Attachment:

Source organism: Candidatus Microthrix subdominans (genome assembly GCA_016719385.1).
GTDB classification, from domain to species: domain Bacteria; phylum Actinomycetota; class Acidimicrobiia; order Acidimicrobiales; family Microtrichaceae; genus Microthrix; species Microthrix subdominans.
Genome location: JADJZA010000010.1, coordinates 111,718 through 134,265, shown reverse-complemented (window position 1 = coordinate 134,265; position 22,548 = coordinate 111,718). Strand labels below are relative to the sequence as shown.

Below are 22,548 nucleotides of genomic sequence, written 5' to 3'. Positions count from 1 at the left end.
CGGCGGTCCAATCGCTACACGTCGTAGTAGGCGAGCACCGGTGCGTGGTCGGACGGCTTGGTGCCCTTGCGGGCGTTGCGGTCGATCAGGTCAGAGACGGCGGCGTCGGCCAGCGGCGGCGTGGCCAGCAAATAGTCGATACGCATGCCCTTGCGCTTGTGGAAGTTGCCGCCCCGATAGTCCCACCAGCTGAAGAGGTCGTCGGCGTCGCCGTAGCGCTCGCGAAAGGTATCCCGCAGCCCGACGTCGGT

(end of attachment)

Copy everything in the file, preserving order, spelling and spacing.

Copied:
Source organism: Candidatus Microthrix subdominans (genome assembly GCA_016719385.1).
GTDB classification, from domain to species: domain Bacteria; phylum Actinomycetota; class Acidimicrobiia; order Acidimicrobiales; family Microtrichaceae; genus Microthrix; species Microthrix subdominans.
Genome location: JADJZA010000010.1, coordinates 111,718 through 134,265, shown reverse-complemented (window position 1 = coordinate 134,265; position 22,548 = coordinate 111,718). Strand labels below are relative to the sequence as shown.

Below are 22,548 nucleotides of genomic sequence, written 5' to 3'. Positions count from 1 at the left end.
CGGCGGTCCAATCGCTACACGTCGTAGTAGGCGAGCACCGGTGCGTGGTCGGACGGCTTGGTGCCCTTGCGGGCGTTGCGGTCGATCAGGTCAGAGACGGCGGCGTCGGCCAGCGGCGGCGTGGCCAGCAAATAGTCGATACGCATGCCCTTGCGCTTGTGGAAGTTGCCGCCCCGATAGTCCCACCAGCTGAAGAGGTCGTCGGCGTCGCCGTAGCGCTCGCGAAAGGTATCCCGCAGCCCGACGTCGGT